Dunnavant, Anthony L., ed. Cane Ridge in Context: Perspectives on Barton W. Stone and the Revival. Nashville, Tenn.: Disciples of Christ Historical Society, 1992.

Dunnavant, Anthony L., Richard T. Hughes, and Paul M. Blowers. Founding Vocation and Future Vision: The Self-Understanding of the Disciples of Christ and the Churches of Christ. St. Louis, Mo: Chalice Press, 1999.

Hughes, Richard T. Restoring the Ancient Faith: The Story of Churches of Christ in America. Grand Rapids, Mich.: Eerdmans, 1996.

McAllister, Lester G., and William E. Tucker. Journey in Faith: A History of the Christian Church (Disciples of Christ). St. Louis, Mo: Bethany Press, 1975.

Webb, Henry E. In Search of Christian Unity: A History of the Restoration Movement. Cincinnati, Ohio: Standard Publishing, 1990.

JeremyBonner

See alsoChristianity ; Denominationalism ; Protestantism ; Religion and Religious Affiliation .

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Disciples of Christ

Disciples of Christ US Protestant church, claiming to derive all its beliefs from the Bible. It strives to return to the purity of the Scriptures. Beginning in the 19th-century religious revival movements of frontier America, there is no single founder and no creed but Christ. There are c.1.2 million members.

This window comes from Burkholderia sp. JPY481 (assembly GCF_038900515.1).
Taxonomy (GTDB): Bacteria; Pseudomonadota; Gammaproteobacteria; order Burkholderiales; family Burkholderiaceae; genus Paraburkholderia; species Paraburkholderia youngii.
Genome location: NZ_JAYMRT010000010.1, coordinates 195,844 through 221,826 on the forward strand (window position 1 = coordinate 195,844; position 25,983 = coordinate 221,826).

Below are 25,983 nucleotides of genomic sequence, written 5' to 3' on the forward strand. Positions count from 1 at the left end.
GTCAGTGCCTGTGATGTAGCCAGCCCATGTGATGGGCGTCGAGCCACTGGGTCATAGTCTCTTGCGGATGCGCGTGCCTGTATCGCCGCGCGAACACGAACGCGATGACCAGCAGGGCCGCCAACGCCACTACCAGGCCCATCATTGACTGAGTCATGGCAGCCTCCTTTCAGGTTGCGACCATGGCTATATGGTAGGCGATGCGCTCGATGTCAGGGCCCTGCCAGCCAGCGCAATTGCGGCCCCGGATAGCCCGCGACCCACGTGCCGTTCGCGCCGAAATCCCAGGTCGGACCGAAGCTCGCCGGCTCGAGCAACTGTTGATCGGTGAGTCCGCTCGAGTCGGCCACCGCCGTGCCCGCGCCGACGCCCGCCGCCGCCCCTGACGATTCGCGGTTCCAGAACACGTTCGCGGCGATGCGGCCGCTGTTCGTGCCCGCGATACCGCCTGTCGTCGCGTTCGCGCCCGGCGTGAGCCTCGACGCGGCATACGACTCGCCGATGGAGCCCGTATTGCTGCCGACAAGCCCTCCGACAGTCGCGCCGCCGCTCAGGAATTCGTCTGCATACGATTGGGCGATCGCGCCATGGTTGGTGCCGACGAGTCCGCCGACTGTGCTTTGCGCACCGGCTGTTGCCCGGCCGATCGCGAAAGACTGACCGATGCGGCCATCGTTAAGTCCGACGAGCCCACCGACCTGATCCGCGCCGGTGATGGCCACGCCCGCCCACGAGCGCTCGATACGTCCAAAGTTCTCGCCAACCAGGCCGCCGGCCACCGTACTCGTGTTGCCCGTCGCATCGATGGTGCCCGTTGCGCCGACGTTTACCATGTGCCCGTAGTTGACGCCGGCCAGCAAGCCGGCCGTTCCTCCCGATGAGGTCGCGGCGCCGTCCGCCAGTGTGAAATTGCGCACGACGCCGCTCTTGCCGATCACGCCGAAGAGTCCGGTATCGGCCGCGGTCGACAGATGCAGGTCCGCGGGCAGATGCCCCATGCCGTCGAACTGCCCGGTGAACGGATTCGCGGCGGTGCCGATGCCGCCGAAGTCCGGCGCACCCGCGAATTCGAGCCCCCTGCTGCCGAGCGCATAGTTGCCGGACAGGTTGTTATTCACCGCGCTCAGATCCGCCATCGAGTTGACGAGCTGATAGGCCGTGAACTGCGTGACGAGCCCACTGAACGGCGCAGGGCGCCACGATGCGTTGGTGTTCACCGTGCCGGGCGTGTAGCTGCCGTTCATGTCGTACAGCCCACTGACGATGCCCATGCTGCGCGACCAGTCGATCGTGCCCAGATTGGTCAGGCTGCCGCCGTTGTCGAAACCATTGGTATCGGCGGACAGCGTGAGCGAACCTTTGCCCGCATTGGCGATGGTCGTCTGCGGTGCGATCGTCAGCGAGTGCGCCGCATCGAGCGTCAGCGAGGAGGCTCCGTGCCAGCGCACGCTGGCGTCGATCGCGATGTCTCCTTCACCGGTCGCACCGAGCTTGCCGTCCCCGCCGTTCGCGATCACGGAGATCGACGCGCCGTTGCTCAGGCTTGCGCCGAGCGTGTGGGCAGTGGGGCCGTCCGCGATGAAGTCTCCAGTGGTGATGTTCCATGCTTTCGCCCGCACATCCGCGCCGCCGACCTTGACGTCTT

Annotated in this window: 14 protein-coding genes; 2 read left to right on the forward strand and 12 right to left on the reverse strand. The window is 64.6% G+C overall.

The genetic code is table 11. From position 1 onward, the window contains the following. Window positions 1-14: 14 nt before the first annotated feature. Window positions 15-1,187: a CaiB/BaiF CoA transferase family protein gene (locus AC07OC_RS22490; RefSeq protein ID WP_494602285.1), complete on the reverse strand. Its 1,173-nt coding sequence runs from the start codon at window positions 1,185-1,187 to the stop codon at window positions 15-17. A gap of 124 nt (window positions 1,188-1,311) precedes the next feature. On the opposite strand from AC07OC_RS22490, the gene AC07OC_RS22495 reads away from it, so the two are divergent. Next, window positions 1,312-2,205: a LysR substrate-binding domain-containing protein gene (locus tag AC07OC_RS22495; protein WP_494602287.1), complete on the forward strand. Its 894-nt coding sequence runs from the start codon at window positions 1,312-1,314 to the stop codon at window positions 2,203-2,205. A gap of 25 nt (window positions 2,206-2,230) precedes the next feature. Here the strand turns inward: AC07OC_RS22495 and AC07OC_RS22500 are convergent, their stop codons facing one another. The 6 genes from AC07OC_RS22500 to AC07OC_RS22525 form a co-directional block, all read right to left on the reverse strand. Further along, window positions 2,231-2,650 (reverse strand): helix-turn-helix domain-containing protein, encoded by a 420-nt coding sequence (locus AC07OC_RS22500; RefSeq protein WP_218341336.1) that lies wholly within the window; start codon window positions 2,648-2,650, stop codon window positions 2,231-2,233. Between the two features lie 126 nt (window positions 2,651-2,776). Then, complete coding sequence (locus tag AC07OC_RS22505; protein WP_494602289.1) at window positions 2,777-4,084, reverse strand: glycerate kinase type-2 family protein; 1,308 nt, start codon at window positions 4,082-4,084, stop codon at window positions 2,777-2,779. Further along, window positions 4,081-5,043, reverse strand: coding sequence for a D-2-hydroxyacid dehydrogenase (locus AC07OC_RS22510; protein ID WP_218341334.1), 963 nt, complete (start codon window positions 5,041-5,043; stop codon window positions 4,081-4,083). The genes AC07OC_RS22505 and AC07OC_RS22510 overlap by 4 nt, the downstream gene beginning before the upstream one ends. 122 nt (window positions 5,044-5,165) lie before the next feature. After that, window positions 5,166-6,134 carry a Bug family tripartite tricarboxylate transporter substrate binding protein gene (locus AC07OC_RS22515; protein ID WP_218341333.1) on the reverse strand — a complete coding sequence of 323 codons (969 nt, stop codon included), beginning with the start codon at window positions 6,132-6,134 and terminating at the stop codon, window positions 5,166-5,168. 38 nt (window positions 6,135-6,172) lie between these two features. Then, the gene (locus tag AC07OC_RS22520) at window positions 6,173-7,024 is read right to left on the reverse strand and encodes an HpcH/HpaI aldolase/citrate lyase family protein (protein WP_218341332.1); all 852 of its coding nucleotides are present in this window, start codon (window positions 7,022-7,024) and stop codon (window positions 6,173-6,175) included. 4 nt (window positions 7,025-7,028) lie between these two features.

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Disciples of Christ

Disciples of Christ: see Christian Church (Disciples of Christ).

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"Disciples of Christ." The Columbia Encyclopedia, 6th ed.. . Encyclopedia.com. 19 Aug. 2017 <http://www.encyclopedia.com>.

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"Disciples of Christ." The Columbia Encyclopedia, 6th ed.. . Retrieved August 19, 2017 from Encyclopedia.com: http://www.encyclopedia.com/reference/encyclopedias-almanacs-transcripts-and-maps/disciples-christ